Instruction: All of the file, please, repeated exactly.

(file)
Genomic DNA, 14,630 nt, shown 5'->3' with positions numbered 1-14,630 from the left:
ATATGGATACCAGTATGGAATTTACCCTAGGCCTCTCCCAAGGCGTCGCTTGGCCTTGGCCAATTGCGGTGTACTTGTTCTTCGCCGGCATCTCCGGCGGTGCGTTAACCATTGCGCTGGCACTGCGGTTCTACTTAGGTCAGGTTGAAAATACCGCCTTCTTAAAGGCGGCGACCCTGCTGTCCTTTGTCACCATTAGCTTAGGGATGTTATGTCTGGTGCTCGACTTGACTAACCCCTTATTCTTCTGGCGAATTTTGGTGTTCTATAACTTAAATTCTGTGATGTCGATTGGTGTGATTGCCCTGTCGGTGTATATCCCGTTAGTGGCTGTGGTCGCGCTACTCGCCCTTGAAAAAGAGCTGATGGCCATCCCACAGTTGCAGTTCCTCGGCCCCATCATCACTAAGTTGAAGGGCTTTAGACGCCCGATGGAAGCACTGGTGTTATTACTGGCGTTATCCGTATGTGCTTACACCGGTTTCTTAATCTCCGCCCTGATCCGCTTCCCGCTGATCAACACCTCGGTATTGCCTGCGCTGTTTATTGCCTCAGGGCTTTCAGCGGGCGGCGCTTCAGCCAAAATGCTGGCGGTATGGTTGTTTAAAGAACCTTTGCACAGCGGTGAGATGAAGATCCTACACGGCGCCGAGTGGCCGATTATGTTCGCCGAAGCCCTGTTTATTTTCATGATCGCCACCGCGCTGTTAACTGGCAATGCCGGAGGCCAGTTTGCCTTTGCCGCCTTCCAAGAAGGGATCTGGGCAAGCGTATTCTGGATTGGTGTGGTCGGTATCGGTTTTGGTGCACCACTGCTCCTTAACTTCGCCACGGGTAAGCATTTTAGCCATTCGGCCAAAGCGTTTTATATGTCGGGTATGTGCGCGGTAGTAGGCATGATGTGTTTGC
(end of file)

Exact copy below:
Genomic DNA, 14,630 nt, shown 5'->3' with positions numbered 1-14,630 from the left:
ATATGGATACCAGTATGGAATTTACCCTAGGCCTCTCCCAAGGCGTCGCTTGGCCTTGGCCAATTGCGGTGTACTTGTTCTTCGCCGGCATCTCCGGCGGTGCGTTAACCATTGCGCTGGCACTGCGGTTCTACTTAGGTCAGGTTGAAAATACCGCCTTCTTAAAGGCGGCGACCCTGCTGTCCTTTGTCACCATTAGCTTAGGGATGTTATGTCTGGTGCTCGACTTGACTAACCCCTTATTCTTCTGGCGAATTTTGGTGTTCTATAACTTAAATTCTGTGATGTCGATTGGTGTGATTGCCCTGTCGGTGTATATCCCGTTAGTGGCTGTGGTCGCGCTACTCGCCCTTGAAAAAGAGCTGATGGCCATCCCACAGTTGCAGTTCCTCGGCCCCATCATCACTAAGTTGAAGGGCTTTAGACGCCCGATGGAAGCACTGGTGTTATTACTGGCGTTATCCGTATGTGCTTACACCGGTTTCTTAATCTCCGCCCTGATCCGCTTCCCGCTGATCAACACCTCGGTATTGCCTGCGCTGTTTATTGCCTCAGGGCTTTCAGCGGGCGGCGCTTCAGCCAAAATGCTGGCGGTATGGTTGTTTAAAGAACCTTTGCACAGCGGTGAGATGAAGATCCTACACGGCGCCGAGTGGCCGATTATGTTCGCCGAAGCCCTGTTTATTTTCATGATCGCCACCGCGCTGTTAACTGGCAATGCCGGAGGCCAGTTTGCCTTTGCCGCCTTCCAAGAAGGGATCTGGGCAAGCGTATTCTGGATTGGTGTGGTCGGTATCGGTTTTGGTGCACCACTGCTCCTTAACTTCGCCACGGGTAAGCATTTTAGCCATTCGGCCAAAGCGTTTTATATGTCGGGTATGTGCGCGGTAGTAGGCATGATGTGTTTGC